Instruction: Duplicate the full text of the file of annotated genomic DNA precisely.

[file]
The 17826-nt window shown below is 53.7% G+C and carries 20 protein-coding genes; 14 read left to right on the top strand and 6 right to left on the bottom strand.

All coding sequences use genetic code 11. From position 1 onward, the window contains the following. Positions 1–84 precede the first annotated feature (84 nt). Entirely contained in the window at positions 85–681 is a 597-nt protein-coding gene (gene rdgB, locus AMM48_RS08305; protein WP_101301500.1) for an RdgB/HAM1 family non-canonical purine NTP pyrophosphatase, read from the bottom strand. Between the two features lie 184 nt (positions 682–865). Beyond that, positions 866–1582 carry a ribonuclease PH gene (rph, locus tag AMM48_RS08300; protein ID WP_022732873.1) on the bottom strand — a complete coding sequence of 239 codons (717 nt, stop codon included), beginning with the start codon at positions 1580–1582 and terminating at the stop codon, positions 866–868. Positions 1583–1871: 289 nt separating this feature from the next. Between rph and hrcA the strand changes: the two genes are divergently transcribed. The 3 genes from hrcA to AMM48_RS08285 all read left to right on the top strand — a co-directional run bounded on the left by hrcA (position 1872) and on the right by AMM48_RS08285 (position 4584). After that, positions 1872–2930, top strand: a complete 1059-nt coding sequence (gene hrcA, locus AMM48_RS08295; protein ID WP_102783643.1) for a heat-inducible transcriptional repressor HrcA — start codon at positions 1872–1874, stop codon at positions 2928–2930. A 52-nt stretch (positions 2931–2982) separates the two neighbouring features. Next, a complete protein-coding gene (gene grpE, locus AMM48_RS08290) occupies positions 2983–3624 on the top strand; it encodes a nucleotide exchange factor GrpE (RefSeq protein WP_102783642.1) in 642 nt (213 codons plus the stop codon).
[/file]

The 17826-nt window shown below is 53.7% G+C and carries 20 protein-coding genes; 14 read left to right on the top strand and 6 right to left on the bottom strand.

All coding sequences use genetic code 11. From position 1 onward, the window contains the following. Positions 1–84 precede the first annotated feature (84 nt). Entirely contained in the window at positions 85–681 is a 597-nt protein-coding gene (gene rdgB, locus AMM48_RS08305; protein WP_101301500.1) for an RdgB/HAM1 family non-canonical purine NTP pyrophosphatase, read from the bottom strand. Between the two features lie 184 nt (positions 682–865). Beyond that, positions 866–1582 carry a ribonuclease PH gene (rph, locus tag AMM48_RS08300; protein ID WP_022732873.1) on the bottom strand — a complete coding sequence of 239 codons (717 nt, stop codon included), beginning with the start codon at positions 1580–1582 and terminating at the stop codon, positions 866–868. Positions 1583–1871: 289 nt separating this feature from the next. Between rph and hrcA the strand changes: the two genes are divergently transcribed. The 3 genes from hrcA to AMM48_RS08285 all read left to right on the top strand — a co-directional run bounded on the left by hrcA (position 1872) and on the right by AMM48_RS08285 (position 4584). After that, positions 1872–2930, top strand: a complete 1059-nt coding sequence (gene hrcA, locus AMM48_RS08295; protein ID WP_102783643.1) for a heat-inducible transcriptional repressor HrcA — start codon at positions 1872–1874, stop codon at positions 2928–2930. A 52-nt stretch (positions 2931–2982) separates the two neighbouring features. Next, a complete protein-coding gene (gene grpE, locus AMM48_RS08290) occupies positions 2983–3624 on the top strand; it encodes a nucleotide exchange factor GrpE (RefSeq protein WP_102783642.1) in 642 nt (213 codons plus the stop codon).